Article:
Heath and Fitness: Nordic " The cross-country way to health
February 2, 2009
There’s a reason why cross-country skiing simulators are popular home gym equipment: the low-impact, all-body workout is great exercise. And cross-country skiing in the great outdoors is an excellent way to stay fit and get outside to beat cabin fever.
The good news is that Grand County is ripe with opportunities to get out and kick it on some sticks, and there are about five months of adequate snow each year to do it.
Cross-country skiing, also called Nordic skiing, is all about self-propulsion and you only get out of it what you put in. Top cross-country racers can burn as many as 900 kilocalories per hour, more than distance running but without all of the pounding on tender joints, but even just getting out to shuffle around on a sunny day is a chance to stay moving during the cold winter months.
The sport is an all-body exercise, as skiers use their arms, legs and the core in equal measure, while at the same time lengthening as they stride. And unlike Alpine skiing, where skiers are locked into their boots, cross-country gear allows the skier to lift their heels, making for far fewer injuries.
Nordic skiing produces impact forces of about 1.5 times body weight on the joints compared to 3.5 times body weight for distance running, and Nordic skiing’s injury rate is 10 times less than that of Alpine skiing.
Cross-country skiing is divided into two disciplines. “Classic” skiing is the historic form of the sport, where the skier kicks their back heel to propel forward, the skis staying parallel to their direction and often following two grooved tracks. In recent years, however, skate skiing has become the new standard, and lightweight skis with edges allow skiers to dig into snow and push off from ski to ski, much like an ice skater.
Backcountry meadows and snow-covered fire roads make for ski touring opportunities around just about every corner in Grand County, but beginners might want to start out with a lesson at one of the handful of local venues where you can rent equipment and ski on set tracks made for classic skis or on groomed flats with skate skis.
Devil’s Thumb Ranch, in a valley just off Highway 40 near Tabernash, is a historic agricultural valley turned year-round outdoor play center. The stunning site is ringed with snowcapped peaks and plays host to weddings and events year-round. Upscale amenities include fine dining, a spa and swimming, as well as winter sleigh rides and a roster of outdoor activities. But for many it is the 125 kilometers of Nordic trails that are the real attraction.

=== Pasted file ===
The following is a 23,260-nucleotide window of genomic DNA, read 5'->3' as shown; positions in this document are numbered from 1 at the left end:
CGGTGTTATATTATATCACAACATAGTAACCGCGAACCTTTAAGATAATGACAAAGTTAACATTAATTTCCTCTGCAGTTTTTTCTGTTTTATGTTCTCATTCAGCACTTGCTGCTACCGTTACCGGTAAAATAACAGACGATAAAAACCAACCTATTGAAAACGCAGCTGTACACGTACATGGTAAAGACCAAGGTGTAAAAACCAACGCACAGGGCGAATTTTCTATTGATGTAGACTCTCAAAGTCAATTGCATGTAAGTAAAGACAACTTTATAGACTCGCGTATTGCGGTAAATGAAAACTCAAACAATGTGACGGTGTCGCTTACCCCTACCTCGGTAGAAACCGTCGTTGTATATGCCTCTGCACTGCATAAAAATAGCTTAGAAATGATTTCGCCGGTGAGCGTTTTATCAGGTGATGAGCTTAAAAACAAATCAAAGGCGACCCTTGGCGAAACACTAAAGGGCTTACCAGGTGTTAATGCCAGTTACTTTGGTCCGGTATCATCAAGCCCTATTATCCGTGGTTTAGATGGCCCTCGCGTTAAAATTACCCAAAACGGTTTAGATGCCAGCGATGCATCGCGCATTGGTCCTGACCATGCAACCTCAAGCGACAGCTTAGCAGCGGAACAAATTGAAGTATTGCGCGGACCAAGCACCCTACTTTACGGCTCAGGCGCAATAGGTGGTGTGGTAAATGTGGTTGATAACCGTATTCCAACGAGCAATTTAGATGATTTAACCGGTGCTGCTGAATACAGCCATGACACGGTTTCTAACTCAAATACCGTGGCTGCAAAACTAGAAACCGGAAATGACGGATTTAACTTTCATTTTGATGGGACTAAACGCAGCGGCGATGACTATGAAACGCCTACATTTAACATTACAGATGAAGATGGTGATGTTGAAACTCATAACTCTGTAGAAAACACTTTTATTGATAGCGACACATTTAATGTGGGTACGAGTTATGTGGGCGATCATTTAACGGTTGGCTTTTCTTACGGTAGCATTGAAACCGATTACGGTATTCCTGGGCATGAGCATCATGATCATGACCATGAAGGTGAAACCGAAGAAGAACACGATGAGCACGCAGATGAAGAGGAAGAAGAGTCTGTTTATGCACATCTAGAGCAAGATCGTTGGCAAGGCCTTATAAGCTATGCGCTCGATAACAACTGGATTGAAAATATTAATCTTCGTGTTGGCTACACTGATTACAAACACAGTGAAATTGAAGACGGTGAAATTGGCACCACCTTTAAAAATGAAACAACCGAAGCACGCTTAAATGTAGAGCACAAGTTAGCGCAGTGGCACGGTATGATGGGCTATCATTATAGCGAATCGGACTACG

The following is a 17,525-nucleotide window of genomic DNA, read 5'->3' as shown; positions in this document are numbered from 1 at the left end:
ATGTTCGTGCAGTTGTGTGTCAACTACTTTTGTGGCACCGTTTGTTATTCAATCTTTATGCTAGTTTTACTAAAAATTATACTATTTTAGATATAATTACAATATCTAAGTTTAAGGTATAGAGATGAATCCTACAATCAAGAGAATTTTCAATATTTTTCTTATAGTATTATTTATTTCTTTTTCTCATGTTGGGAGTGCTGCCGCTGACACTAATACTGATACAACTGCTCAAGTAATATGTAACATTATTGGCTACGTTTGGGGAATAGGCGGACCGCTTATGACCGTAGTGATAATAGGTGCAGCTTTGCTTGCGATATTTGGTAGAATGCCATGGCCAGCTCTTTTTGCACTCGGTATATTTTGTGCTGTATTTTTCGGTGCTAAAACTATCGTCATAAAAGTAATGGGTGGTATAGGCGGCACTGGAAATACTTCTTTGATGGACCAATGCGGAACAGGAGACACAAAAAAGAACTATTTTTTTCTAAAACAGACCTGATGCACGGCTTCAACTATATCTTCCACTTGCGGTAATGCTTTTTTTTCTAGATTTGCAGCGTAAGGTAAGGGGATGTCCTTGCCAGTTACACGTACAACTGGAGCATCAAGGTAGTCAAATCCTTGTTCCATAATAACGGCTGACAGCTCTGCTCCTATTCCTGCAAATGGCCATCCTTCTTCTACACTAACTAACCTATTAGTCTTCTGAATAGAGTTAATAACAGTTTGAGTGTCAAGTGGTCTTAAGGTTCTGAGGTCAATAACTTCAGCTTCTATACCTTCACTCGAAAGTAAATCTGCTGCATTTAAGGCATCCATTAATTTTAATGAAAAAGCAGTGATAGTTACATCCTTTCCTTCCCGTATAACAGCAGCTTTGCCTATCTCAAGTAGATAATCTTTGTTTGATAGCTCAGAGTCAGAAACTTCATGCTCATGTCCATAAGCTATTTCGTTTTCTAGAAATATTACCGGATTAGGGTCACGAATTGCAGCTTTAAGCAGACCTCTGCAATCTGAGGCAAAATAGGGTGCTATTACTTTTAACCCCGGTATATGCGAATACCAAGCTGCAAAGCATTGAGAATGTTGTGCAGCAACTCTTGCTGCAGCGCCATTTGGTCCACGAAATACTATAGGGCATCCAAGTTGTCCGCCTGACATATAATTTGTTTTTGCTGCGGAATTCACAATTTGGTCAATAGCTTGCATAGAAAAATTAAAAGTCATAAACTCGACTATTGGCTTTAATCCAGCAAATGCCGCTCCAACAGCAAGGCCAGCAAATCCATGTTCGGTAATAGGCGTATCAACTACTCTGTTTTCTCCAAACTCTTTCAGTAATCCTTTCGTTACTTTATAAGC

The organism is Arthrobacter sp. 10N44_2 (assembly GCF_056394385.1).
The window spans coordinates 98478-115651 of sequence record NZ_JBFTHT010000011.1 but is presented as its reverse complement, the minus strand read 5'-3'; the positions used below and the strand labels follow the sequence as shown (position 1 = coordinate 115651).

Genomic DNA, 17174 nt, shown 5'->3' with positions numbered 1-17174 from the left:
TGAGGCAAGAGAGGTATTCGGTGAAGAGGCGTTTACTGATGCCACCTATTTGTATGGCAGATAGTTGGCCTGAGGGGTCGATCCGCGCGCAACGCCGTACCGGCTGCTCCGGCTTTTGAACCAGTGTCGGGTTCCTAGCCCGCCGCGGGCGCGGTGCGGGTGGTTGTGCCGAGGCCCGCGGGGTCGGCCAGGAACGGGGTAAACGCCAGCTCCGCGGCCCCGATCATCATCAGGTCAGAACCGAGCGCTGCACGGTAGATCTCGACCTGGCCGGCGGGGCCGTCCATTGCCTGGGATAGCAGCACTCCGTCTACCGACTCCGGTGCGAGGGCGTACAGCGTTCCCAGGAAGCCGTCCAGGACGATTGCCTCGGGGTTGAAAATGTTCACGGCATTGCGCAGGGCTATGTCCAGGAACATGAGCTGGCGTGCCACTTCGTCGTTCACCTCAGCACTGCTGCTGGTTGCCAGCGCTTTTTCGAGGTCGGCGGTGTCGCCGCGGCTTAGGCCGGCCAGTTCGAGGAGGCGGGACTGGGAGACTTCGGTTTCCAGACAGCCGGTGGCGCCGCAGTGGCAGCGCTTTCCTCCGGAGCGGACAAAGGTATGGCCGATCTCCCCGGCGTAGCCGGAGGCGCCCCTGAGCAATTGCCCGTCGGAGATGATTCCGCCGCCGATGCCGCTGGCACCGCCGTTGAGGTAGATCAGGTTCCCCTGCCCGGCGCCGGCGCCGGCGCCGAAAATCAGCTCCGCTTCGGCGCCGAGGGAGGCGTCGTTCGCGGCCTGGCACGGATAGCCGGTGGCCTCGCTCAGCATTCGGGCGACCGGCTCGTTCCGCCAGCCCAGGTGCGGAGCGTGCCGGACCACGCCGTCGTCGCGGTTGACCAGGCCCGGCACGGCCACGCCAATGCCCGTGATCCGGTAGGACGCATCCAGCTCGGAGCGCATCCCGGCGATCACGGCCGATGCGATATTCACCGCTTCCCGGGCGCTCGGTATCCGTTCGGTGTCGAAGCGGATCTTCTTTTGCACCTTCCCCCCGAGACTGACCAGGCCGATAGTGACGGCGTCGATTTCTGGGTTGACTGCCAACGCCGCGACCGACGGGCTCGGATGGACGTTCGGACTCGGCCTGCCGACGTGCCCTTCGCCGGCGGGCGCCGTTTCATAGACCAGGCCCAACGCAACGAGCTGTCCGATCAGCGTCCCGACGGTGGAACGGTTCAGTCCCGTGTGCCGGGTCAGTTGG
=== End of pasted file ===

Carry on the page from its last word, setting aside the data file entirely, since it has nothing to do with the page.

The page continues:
A day pass at Devil’s Thumb costs $18 for adults and $8 for kids and seniors. Rentals and lessons are available. Get more information at http://www.devilsthumbranch.com or call 800-933-4339.
Just west of Devil’s Thumb on the high ridge between Tabernash and the town of Granby sits the sprawling expanse of Snow Mountain Ranch operated by YMCA of the Rockies. The area boasts some 100 kilometers of groomed (both classic and skate) trails and a day pass for adults costs $15 ($8 for kids age 6 to 12), with lower rates for YMCA members. Find them online at http://www.ymcarockies.org or call (970) 887-2152 X 4173.
Further north, the Grand Lake Touring Center is a 35-kilometer network of trails. Ski rental is available and there are regular clinics. A day pass costs $12 ($5 for kids under 16) and discount punch passes make for good discounts. Find them online at ww.grandlakerecreation.com or call (970) 627-8008.
SolVista Basin (www.solvista.com), which is an Alpine ski area in Granby, also offers 30 kilometers of cross-country ski trails. And in the Kremmling area, Latigo Ranch is a destination resort near Gore Pass. It offers 50 kilometers of trails for cross-country trails for its guests and residents of Kremmling.
If you choose to explore any Grand County backcountry trails on your own, be sure you have maps and are fully prepared for all conditions. Also be sure to check with local authorities about potential avalanche areas.